Photo courtesy of ARKive.org
Geographic Distribution and Habitat
- Drills are a type of forest baboon. They live in the forests of Africa in the areas of Cameroon and Nigeria and also the island of Bioko, Equatorial Guinea.
Size & weight
- Drills display very distinct sexual dimorphism. The males can grow double in size compared to females. Males grow to about 75 lbs (35 kg) where females are about 30lbs (14 kg). They average 22 in (56 cm) in length.
- Both males and females have an olive brown coat with a paler or white paler underbelly. Adult males and females show differing characteristics besides the obvious size difference. When males start becoming older they develop a colorful red chin. Their bottoms also become red, pink and blue. These colors become more vibrant as they get more excited. When females are ready to mate (in estrus) their genitals swell up, and their bottoms become a deep red when they become pregnant.
- Drills are most closely related to mandrills and baboons, which explains why they look similar to baboons with an extended nose and black face. And a short nub of a tail. They have very large canine teeth that are a very good defensive tool.
Behavior and lifestyle
- Drills are mainly frugivores, which means they mostly eat fruit. But fruit is sometimes hard to get so they will resort to plants, insects, eggs and small mammals as their fallback foods.
Behavior and lifestyle
- They are social animals, living in groups of about 20 individuals. This number can vary greatly depending on the group. There can be smaller groups while other groups consist of hundreds. These larger groups often break off into smaller ones when it is time to feed. This is referred to as fission-fusion societies because they break off and come back together at various times. Their social grouping is multi-male with multi-female, meaning that there is a mix of sexes within one group. There is one dominant male that rules the group. Males leave their natal group when they become sexually mature.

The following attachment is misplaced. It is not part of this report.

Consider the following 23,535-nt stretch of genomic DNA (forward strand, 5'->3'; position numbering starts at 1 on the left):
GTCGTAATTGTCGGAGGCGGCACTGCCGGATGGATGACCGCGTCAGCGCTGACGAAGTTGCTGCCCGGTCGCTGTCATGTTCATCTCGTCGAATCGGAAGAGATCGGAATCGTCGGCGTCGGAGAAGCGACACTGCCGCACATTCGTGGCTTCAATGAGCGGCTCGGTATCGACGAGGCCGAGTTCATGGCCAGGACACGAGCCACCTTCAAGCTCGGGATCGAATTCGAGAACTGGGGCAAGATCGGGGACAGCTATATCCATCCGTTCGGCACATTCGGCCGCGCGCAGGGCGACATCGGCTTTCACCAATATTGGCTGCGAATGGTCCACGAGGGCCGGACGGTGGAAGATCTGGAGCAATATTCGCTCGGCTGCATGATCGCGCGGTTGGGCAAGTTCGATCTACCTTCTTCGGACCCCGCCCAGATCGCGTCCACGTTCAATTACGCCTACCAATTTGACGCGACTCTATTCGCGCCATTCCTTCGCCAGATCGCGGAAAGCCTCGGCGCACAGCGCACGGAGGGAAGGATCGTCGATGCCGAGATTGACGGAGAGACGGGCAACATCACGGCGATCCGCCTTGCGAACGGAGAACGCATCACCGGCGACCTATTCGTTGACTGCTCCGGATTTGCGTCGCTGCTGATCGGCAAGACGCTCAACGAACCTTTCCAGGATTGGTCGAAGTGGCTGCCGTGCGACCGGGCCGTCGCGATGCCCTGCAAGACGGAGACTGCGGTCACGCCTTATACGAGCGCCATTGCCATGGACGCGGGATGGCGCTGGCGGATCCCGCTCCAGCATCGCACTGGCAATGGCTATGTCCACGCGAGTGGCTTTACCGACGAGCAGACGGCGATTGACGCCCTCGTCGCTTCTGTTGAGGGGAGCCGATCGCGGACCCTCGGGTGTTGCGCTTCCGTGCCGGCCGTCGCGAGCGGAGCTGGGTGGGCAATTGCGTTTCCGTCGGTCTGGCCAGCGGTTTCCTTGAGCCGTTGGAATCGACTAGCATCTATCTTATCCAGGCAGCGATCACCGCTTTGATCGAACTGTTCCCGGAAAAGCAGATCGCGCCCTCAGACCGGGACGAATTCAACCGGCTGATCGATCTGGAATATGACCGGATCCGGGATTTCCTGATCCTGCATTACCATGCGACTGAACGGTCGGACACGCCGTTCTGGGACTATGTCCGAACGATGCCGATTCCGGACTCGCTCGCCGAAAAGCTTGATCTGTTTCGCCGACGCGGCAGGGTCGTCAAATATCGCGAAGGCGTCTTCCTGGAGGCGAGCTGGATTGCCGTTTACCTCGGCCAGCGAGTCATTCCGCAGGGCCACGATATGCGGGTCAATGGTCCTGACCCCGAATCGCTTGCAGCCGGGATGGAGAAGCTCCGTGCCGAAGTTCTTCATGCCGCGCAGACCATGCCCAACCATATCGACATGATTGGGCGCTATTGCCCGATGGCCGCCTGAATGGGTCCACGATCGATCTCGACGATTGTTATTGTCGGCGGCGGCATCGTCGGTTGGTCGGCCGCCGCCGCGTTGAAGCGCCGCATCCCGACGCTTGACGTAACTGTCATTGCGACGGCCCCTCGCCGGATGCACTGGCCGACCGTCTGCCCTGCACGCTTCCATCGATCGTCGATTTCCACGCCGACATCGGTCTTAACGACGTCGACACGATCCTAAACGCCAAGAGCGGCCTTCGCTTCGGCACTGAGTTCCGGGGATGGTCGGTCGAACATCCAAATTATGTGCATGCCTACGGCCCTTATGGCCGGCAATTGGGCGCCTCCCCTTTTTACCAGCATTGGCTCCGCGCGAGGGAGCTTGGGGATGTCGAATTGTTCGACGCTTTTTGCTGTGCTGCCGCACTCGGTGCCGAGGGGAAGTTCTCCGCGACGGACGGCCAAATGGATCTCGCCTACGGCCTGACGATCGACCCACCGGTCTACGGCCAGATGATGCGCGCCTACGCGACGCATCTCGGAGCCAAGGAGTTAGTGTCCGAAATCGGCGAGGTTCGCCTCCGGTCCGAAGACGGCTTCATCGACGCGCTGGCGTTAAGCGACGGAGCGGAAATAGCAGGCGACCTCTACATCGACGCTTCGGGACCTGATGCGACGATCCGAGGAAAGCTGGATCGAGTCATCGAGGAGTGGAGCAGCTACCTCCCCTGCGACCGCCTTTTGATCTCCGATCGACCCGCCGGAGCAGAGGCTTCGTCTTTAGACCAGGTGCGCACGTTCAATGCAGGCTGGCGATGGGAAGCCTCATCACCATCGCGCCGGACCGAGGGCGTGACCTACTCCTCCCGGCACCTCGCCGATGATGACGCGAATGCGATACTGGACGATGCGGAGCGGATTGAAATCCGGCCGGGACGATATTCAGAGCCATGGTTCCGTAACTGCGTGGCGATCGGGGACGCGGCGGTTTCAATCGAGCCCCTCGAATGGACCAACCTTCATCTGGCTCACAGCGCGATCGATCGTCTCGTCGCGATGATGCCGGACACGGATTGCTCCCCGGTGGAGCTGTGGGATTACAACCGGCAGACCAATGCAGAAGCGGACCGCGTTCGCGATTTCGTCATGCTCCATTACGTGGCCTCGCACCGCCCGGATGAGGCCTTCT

- Drills are diurnal, meaning that they are active during the day.
- A unique characteristic is that drills communicate a lot with their facial expressions. They open their mouths in a big wide grin. For most primate species this is a threat saying, "back off I'm getting mad.” But for the drill it is mainly used in a friendly sense. They communicate in other auditory ways as well.
- They are mostly terrestrial primates, walking on all four limbs on the ground, but they sleep in the lower canopy of the trees at night away from predators.
Conservation Status and Threats
- The Drills are very endangered and continue to dwindle in numbers. The entire space that all drills inhabit is smaller than the state of West Virginia.
- The decline in Drill population is due to illegal commercial hunting, habitat destruction and fragmentation, and human development. Less than 10,000 drills still live in the wild, and numbers may be as low as 4,000. Protection laws have been enacted in the small territory that they inhabit, but these laws can be difficult to regulate and enforce.
- For more conservation efforts, visit and watch the film at thedrillproject.org/the-drill. This project is a huge effort to help conserve the Drill populations so that this amazing primate will continue on successfully through future generations.
Video courtesy of ARKive.org
Written by Heidi Giancola, March 2016